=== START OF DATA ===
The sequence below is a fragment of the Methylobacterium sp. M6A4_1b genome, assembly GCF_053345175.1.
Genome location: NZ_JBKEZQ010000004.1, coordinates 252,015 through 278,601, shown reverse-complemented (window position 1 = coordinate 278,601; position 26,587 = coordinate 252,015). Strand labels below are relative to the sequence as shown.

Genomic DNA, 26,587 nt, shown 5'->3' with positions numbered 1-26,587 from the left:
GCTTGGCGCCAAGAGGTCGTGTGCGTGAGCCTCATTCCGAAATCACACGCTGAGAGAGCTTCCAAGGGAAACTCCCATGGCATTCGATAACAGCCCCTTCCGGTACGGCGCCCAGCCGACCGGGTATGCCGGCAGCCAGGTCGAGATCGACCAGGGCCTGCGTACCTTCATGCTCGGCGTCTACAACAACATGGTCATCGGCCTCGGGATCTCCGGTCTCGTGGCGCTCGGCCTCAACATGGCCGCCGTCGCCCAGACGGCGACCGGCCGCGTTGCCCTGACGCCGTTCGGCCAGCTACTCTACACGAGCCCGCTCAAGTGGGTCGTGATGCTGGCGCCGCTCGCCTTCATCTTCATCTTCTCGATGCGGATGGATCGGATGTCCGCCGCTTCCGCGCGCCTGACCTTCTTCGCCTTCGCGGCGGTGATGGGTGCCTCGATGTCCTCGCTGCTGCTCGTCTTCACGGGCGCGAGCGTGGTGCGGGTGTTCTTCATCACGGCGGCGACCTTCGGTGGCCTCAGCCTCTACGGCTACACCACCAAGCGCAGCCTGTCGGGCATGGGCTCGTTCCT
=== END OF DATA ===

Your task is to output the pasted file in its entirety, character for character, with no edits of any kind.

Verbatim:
The sequence below is a fragment of the Methylobacterium sp. M6A4_1b genome, assembly GCF_053345175.1.
Genome location: NZ_JBKEZQ010000004.1, coordinates 252,015 through 278,601, shown reverse-complemented (window position 1 = coordinate 278,601; position 26,587 = coordinate 252,015). Strand labels below are relative to the sequence as shown.

Genomic DNA, 26,587 nt, shown 5'->3' with positions numbered 1-26,587 from the left:
GCTTGGCGCCAAGAGGTCGTGTGCGTGAGCCTCATTCCGAAATCACACGCTGAGAGAGCTTCCAAGGGAAACTCCCATGGCATTCGATAACAGCCCCTTCCGGTACGGCGCCCAGCCGACCGGGTATGCCGGCAGCCAGGTCGAGATCGACCAGGGCCTGCGTACCTTCATGCTCGGCGTCTACAACAACATGGTCATCGGCCTCGGGATCTCCGGTCTCGTGGCGCTCGGCCTCAACATGGCCGCCGTCGCCCAGACGGCGACCGGCCGCGTTGCCCTGACGCCGTTCGGCCAGCTACTCTACACGAGCCCGCTCAAGTGGGTCGTGATGCTGGCGCCGCTCGCCTTCATCTTCATCTTCTCGATGCGGATGGATCGGATGTCCGCCGCTTCCGCGCGCCTGACCTTCTTCGCCTTCGCGGCGGTGATGGGTGCCTCGATGTCCTCGCTGCTGCTCGTCTTCACGGGCGCGAGCGTGGTGCGGGTGTTCTTCATCACGGCGGCGACCTTCGGTGGCCTCAGCCTCTACGGCTACACCACCAAGCGCAGCCTGTCGGGCATGGGCTCGTTCCT